Press release Quinoa, soy, chickpea, dry beans...and the parched field of 2022: results
Quinoa, soy, chickpea and dry beans, all intended for the human food chain, are hardly grown in our region at present, if at all, but they represent promising new agricultural crops in ILVO's cultivation and/or breeding research. They are all protein-rich crops which Flanders wishes to promote in the field and on our plates.
The extremely dry summer of 2022 was a tough test for these new crops.
The first post-harvest observations:
Quinoa is actually at the upper limit in 2022. Depending on the field, raw yields are between 3 to 4 tons. This is more than the bad year 2021 for quinoa, when only 1.5 to 3 tons/ha of raw yield could be harvested. Gerda Cnops, Quinoa researcher/breeder: "We tried a different sowing time this year: March instead of mid-April. That gave good results. Quinoa can withstand a little spring frost well. Flowering also took place a little earlier now, as early as June. This allowed the crop to escape the extreme heat during flowering. Heat is not favorable for good fertilization." Flemish quinoa survived the long summer drought of July and August 2022 well. The plants still found enough moisture in the soil despite the drought. This year, due to the absence of late summer rain, the quinoa grains are lighter in color, which is beneficial for quality.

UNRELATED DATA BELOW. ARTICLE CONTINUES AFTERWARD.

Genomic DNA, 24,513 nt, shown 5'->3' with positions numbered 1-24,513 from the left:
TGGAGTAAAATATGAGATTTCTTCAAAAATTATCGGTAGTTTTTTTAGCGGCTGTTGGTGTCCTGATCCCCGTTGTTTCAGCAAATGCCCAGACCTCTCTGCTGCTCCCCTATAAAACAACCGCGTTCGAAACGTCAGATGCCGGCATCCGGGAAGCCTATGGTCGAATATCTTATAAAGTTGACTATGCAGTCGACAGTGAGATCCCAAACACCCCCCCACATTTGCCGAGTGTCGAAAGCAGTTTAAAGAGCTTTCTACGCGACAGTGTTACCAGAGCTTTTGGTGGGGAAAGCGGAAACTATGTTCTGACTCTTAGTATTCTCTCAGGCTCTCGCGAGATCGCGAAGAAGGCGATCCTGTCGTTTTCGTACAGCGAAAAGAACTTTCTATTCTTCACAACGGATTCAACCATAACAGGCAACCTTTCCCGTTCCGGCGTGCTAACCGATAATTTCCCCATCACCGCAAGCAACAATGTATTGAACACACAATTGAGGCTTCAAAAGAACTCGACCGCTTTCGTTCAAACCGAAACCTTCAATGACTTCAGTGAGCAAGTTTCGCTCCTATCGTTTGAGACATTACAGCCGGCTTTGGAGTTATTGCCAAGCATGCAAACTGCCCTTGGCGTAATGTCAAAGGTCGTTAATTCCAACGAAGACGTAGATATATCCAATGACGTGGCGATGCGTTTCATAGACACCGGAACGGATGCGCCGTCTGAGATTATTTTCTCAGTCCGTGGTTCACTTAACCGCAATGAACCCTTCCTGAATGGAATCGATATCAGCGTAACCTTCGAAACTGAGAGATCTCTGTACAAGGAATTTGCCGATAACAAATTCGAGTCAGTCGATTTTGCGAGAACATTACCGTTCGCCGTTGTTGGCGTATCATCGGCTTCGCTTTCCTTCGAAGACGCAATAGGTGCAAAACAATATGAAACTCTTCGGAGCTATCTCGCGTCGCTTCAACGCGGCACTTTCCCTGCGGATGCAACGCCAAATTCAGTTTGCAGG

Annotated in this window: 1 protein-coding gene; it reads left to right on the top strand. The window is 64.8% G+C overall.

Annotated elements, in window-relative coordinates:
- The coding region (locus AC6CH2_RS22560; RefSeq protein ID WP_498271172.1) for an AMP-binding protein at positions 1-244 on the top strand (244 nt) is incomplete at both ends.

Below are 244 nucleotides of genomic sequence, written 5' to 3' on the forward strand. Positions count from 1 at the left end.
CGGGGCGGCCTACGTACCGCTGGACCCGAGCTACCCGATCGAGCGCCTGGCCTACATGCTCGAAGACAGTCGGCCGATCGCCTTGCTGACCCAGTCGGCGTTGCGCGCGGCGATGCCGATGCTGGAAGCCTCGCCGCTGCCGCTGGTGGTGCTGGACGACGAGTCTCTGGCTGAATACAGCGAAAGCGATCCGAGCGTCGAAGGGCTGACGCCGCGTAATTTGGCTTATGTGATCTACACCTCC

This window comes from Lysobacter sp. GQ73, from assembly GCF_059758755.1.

ILVO is breeding quinoa to better adapt the crop to our climate, and also to even out the currently uneven ripening by using new varieties.
Soy, compared to last year, gave lower yields. The crop lands here in 2022 at medium yield, 3 tons/ha on average. Greet Tavernier (soybean crop researcher): "Soybeans go into flower in the first half of July. By then it was already dry. We suspect that as a result, fewer flowers were formed and therefore fewer pods, which contain the beans."
ILVO, together with VIB, has outsourced soybean breeding to its (first) spin off Protealis. That should develop soybean varieties that are more suitable for cultivation in northwestern Europe. The protein contents - always very important - of the 2022 harvested soybeans are not yet known.
Chickpeas are performing exceptionally well this year, while last year 2021 was a disaster. Hilde Muylle, researcher on new crops and coordinator of the KikLoVe and KiKeT research projects, says: "We're getting about 3 tons/ha this year in ILVO's own experimental fields and also at the 14 chickpea pioneering farmers we're supervising." May allowed the crop to establish itself well, i.e. the roots were able to develop well and symbiosis with soil bacteria succeeded.
For results from the trial cultivation of dry beans (white bean, berlottis and red kidney bean), it is still too early. These have not all been harvested at the time of publication.
Conclusion: Depending on their growth stage, these crops cope better or worse with drought conditions. These data on yield, drought tolerant behavior, quality of harvest, harvest security, etc. are important for farmers who want to estimate their opportunity and risk, if they would consider a new crop in their crop rotation.